Research in the Journal of Clinical Psychiatry finds, in a study of 18,154 subjects diagnosed with schizophrenia, that “The highest suicide-related mortality was seen among subjects recently diagnosed with schizophrenia. Among all potential baseline risk factors for completed suicide examined, the variables most associated with completed suicide were history of suicide attempts and usage of antidepressant medication.”
The New York Times reports that survivors of suicide attempts, who vastly outnumber the numbers of completed suicides, are beginning to be heard. “We as researchers haven’t yet tapped the potential of working with suicide attempt survivors,” said Matthew K. Nock, a professor of psychology at Harvard. “There’s the potential to learn from them not only more about the experience itself, but about treatments, and where there are gaps in our understanding.” Leah Harris, of the National Empowerment Center, adds in the article, “Even in treatment settings, all the interventions are brought down on you if you even mention it. So you just learn to shut up.” Discuss →
Representative Tim Murphy is a psychologist who proposes unsatisfactory solutions to our most pressing social problems. In a “shockingly regressive” piece of legislation known as the “Helping Families in Mental Health Crisis Act of 2013” (H.R. 3717), he proposes to expand the highly controversial practice of Involuntary Outpatient Committment (IOC) for persons with serious mental illnesses. But that approach is not the answer, as documented in a fact sheet authored by the National Coalition for Mental Health Recovery: Full Article →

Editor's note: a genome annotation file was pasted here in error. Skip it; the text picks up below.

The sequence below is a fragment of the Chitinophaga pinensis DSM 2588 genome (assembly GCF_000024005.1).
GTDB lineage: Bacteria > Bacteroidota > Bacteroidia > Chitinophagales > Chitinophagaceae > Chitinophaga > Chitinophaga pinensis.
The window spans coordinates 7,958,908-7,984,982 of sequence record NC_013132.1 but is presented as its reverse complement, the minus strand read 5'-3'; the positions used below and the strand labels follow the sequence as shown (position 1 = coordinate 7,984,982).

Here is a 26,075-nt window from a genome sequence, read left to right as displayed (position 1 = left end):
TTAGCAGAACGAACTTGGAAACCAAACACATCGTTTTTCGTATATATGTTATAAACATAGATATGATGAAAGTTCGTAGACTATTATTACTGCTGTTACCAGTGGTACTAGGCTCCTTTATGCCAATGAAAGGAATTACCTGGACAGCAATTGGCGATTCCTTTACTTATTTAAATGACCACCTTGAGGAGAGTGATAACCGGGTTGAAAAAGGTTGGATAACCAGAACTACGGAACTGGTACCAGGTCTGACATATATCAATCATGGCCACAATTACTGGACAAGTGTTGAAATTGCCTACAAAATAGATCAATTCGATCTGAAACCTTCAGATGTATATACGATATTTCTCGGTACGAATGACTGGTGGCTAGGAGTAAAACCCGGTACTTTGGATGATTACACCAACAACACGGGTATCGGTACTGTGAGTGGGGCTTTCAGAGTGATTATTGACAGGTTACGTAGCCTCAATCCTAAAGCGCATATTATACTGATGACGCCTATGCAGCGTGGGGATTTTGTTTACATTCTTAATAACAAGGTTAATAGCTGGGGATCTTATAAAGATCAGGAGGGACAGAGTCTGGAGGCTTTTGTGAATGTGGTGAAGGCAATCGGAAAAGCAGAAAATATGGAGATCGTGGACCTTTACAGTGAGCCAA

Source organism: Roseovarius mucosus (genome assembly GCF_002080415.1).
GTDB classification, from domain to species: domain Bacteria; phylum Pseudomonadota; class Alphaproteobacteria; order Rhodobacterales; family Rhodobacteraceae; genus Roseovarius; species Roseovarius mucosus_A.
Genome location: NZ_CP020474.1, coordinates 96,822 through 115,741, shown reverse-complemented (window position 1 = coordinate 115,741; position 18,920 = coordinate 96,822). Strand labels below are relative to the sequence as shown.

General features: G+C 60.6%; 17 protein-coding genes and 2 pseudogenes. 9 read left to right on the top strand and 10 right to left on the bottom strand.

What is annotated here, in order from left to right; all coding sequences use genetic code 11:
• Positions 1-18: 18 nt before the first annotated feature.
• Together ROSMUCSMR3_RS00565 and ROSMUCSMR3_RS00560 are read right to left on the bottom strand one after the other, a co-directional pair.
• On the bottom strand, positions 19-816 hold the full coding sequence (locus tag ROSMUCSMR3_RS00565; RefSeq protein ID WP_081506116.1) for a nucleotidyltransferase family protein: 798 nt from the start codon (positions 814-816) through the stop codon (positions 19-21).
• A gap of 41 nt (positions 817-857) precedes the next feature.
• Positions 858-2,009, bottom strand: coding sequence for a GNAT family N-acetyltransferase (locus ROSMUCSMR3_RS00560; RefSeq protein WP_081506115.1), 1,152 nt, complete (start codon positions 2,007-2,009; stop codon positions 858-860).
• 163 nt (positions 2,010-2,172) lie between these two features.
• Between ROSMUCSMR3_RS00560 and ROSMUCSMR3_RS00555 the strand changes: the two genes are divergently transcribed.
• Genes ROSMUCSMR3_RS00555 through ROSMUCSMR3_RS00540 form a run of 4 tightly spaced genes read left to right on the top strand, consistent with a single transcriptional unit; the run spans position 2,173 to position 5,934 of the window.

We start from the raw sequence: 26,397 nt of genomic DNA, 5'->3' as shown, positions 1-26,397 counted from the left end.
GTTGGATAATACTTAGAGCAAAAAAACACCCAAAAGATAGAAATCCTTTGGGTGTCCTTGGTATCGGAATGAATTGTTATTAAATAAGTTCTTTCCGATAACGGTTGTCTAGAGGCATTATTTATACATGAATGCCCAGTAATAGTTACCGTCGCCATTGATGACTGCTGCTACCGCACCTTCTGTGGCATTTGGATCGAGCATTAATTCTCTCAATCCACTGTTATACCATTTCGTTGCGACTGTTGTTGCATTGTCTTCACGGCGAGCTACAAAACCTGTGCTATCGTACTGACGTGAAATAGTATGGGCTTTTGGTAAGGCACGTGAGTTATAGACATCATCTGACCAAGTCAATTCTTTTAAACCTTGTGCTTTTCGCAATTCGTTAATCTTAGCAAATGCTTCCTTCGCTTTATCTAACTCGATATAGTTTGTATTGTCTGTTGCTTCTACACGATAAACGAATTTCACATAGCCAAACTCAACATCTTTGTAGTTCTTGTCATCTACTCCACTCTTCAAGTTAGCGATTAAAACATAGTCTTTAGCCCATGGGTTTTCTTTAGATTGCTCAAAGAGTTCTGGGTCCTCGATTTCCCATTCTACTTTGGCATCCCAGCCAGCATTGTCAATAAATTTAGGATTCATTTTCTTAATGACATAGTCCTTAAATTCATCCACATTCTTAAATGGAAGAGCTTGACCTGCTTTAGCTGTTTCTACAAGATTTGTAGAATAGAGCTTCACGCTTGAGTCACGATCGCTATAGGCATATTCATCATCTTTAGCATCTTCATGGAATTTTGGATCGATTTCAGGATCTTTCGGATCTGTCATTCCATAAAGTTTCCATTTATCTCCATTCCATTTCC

As I walked alone up the stairs to the Rayburn House Office Building this morning to attend the hearing of the Energy and Commerce Subcommittee on Health on H.R. 3717 – the Helping Families in Mental Health Crisis Act – I thought about how I wasn’t truly alone. In spirit with me were all the people who had experienced scary, coercive, and dehumanizing interventions in the name of help. In spirit with me was every mental health provider who went into the field hoping to really make a difference in their communities, but became cynical and discouraged in the face of so many broken systems and broken spirits. Full Article →
Hello from another fellow Virginian. First, I want to extend my deepest condolences for the horrific tragedy that befell your family last year, and for the loss of your precious son Gus. I think I know, at least in part, how agonizing it is when our loved ones cannot access helpful supports, and how it feels to watch in horror as they spiral downward into darkness and despair. We all agree that our mental health systems are broken. Those of us who have been down the hellish road of struggling with our mental health and have found recovery have developed a new vision that will take us forwards, not backwards. Please give us the opportunity to share that new vision with you. Full Article →
What do you do when the media reports stories of children who have killed themselves on SSRIs? Position the stories of these children, not the drugs they were taking, as a suicide risk. Issue dire threats of copycat suicide, publish studies of suicide contagion and warn the families of these children and the media that more children will die if mouthy parents are allowed to speak and upstart journalists are allowed to report. And then position psychiatrists as the only people who can talk about suicide without producing an epidemic of self inflicted deaths. Full Article →
The first time I tried to kill myself, I was 14. I won’t go into the indignity of being involuntarily locked up, time after time, until I satisfactorily convinced the staff that I wouldn’t harm myself or attempt suicide again. (I was lying.) The system taught me to lie, to hide my suicidal feelings in order to escape yet another round of dehumanizing lock-ups and “treatments.” Full Article →